Rheumatic Heart Disease

What is Rheumatic Heart Disease?

Rheumatic heart disease (RHD) occurs when the heart valves are damaged as a result of acute rheumatic fever. If you suffer from RHD, blood cannot flow through your heart properly as your heart valves have trouble opening and closing.

In Australia, rheumatic heart disease is very prevalent in remote Aboriginal and Torres Strait Islander communities where acute rheumatic fever is common.

What are the symptoms of Rheumatic Heart Disease?

You may not always have symptoms if you have rheumatic heart disease. However, some warning signs include:

  • Breathlessness during activity
  • Chest pain
  • Fainting
  • Fever related to infection of damaged heart valves
  • Heart palpitations
  • Stroke
  • Swelling
  • Trouble breathing when lying down
  • Waking from sleep and needing to sit or stand up

What are the possible complications of Rheumatic Heart Disease?

If you have a severe case of rheumatic heart disease you may experience a number of complications including heart failure,  stroke, endocarditis, atrial fibrillation, progressive disability, and complications with pregnancy and delivery.

What causes Rheumatic Heart Disease?

Rheumatic heart disease is caused by acute rheumatic fever or recurring rheumatic fever which has been left untreated.

Acute rheumatic fever is an inflammatory disease that develops if strep throat or scarlet fever – an infection with Group A streptococcus bacteria – is left untreated without antibiotics. Acute rheumatic fever is prevalent in developing nations or disadvantaged communities and most common among 5-15 year olds.

If you are susceptible you may experience an immune response if your strep throat is not addressed. This response can then target the brain, skin, joints and heart and may cause inflammation.

What are the risk factors for Acute Rheumatic Fever? 

Your risk of acute rheumatic fever is higher if you have: 

  • An overcrowded household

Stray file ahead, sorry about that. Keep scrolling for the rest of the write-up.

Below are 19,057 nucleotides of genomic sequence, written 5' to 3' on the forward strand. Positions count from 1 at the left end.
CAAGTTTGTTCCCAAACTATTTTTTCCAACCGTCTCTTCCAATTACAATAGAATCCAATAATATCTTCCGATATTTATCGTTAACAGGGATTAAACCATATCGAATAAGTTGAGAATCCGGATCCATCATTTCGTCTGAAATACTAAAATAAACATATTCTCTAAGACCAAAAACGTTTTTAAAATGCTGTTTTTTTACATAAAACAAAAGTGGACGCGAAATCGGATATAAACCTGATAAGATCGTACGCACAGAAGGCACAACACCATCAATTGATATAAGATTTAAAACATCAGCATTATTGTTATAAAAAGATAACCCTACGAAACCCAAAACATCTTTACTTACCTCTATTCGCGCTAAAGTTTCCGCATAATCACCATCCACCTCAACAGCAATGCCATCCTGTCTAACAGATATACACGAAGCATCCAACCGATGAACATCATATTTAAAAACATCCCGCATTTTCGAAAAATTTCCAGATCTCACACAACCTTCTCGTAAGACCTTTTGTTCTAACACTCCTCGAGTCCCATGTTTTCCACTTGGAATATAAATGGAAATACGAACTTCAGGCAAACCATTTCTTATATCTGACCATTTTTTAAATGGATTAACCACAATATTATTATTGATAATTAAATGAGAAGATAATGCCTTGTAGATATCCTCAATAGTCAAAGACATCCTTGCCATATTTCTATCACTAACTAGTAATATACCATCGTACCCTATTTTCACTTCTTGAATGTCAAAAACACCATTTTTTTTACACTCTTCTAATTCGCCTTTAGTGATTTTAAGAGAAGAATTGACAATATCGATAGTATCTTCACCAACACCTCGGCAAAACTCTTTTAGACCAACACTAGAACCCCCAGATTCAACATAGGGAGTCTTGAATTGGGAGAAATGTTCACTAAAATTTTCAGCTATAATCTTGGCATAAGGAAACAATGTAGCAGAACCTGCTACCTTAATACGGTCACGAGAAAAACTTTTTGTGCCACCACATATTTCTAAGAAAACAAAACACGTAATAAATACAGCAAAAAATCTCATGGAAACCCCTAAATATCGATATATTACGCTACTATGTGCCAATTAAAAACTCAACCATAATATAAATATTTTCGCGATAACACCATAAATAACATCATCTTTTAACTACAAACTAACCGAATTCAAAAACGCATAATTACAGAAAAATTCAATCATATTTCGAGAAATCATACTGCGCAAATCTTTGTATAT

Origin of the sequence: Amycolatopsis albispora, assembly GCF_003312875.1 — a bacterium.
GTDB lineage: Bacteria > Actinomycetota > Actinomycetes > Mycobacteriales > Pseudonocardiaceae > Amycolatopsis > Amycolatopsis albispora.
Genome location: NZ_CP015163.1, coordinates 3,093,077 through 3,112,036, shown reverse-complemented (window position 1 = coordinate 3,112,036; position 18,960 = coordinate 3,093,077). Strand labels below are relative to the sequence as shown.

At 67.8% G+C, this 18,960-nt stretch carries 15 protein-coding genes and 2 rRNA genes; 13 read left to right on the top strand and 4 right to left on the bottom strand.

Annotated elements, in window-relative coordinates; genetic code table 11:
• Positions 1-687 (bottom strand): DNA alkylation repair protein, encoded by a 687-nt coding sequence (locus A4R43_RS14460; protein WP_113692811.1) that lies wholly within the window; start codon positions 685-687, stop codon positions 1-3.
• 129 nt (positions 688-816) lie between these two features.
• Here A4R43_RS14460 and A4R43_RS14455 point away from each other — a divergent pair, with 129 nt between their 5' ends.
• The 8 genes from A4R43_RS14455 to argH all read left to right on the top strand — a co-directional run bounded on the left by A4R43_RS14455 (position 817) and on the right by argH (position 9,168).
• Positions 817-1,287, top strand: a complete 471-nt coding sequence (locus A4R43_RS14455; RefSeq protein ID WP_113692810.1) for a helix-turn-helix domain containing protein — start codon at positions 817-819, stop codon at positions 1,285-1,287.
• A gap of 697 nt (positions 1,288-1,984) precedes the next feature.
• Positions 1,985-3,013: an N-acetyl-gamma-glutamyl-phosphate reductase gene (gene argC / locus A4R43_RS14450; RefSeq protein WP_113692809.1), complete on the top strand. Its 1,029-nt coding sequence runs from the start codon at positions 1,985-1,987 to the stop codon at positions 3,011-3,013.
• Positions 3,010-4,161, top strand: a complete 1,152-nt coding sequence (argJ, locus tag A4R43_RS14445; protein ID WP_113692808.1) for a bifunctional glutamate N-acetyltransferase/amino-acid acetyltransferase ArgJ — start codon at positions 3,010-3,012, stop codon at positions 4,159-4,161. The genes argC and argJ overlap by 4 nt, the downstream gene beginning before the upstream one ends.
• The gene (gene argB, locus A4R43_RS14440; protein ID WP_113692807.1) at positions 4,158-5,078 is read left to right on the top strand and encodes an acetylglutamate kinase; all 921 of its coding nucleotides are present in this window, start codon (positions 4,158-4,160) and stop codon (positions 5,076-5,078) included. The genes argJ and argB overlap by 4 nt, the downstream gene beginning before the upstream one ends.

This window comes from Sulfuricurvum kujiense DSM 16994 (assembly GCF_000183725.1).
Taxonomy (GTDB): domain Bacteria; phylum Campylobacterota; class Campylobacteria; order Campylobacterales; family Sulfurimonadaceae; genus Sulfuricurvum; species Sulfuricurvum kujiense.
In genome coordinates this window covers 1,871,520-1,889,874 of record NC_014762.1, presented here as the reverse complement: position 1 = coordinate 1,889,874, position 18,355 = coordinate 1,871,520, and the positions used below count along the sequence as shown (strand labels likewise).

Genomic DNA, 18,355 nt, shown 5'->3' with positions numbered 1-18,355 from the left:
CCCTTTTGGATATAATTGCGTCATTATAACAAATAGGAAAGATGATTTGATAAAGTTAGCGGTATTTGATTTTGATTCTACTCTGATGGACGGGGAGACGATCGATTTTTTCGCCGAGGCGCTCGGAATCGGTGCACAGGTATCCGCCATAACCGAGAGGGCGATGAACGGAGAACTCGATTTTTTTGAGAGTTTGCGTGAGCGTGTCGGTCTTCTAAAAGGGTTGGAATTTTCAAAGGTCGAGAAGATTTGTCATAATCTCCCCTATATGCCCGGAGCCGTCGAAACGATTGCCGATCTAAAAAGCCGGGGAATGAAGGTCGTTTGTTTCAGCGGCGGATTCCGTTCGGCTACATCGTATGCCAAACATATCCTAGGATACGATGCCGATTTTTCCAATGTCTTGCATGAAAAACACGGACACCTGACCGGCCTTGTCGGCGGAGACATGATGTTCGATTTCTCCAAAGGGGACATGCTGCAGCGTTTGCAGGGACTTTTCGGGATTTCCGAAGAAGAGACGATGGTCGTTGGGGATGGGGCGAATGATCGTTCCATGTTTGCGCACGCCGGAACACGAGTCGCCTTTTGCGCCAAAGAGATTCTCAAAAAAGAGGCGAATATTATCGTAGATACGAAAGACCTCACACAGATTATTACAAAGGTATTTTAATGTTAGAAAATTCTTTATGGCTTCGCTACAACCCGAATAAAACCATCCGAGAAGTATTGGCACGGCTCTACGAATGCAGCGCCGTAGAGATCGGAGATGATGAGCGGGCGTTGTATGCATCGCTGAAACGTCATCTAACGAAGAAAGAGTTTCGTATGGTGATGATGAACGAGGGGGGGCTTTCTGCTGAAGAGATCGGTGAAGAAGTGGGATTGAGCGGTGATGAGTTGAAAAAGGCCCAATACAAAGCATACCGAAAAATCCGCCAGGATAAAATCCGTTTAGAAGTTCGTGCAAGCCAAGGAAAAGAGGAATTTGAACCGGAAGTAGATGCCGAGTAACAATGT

• High levels of exposure to streptococcus bacteria
  • Individual susceptibility for strep throat to develop into acute rheumatic fever
  • Recurring strep throat infections (in children)
  • Personal history of acute rheumatic fever (in adults over 40 years old)

How is Rheumatic Heart Disease diagnosed?

To diagnose rheumatic heart disease, your doctor may conduct one of the following tests: 

  • Physical examination
  • Medical history to check for past acute rheumatic fever or strep infection
  • Chest X-ray
  • Electrocardiogram (ECG)
  • Echocardiogram

What treatments are available for Rheumatic Heart Disease?

The type of treatment will depend on the severity of the rheumatic heart disease. Some options include:

  • Medication to treat infection
  • Balloons inserted through a vein to open up a valve
  • Blood-thinning medicine to prevent stroke or to prepare for a heart valve replacement
  • Heart valve surgery to repair or replace damaged heart valves
  • Heart transplant 

How can I minimise complications relating to Rheumatic Heart Disease? 

Options available to reduce the risk of complications from rheumatic heart disease include:

  • Regularly visiting a Cardiologist
  • Annual flu vaccinations
  • Early diagnosis of sore throats
  • Practicing good dental hygiene
  • Receiving appropriate prenatal care

How can Rheumatic Heart Disease be prevented?

Rheumatic heart disease and acute rheumatic fever are both entirely preventable.

Antibiotic treatments including penicillin to treat strep throat can dramatically reduce the risk of acute rheumatic fever and consequently rheumatic heart disease.

If you have acute rheumatic fever, prompt diagnosis from your doctor is essential, combined with the appropriate medication, in order to prevent it from worsening and deteriorating into heart failure.

In some cases, you may need to continue taking preventative antibiotics such as prophylactic antibiotics for many years after acute rheumatic fever. This will be decided by your doctor who will consider the severity of your situation.

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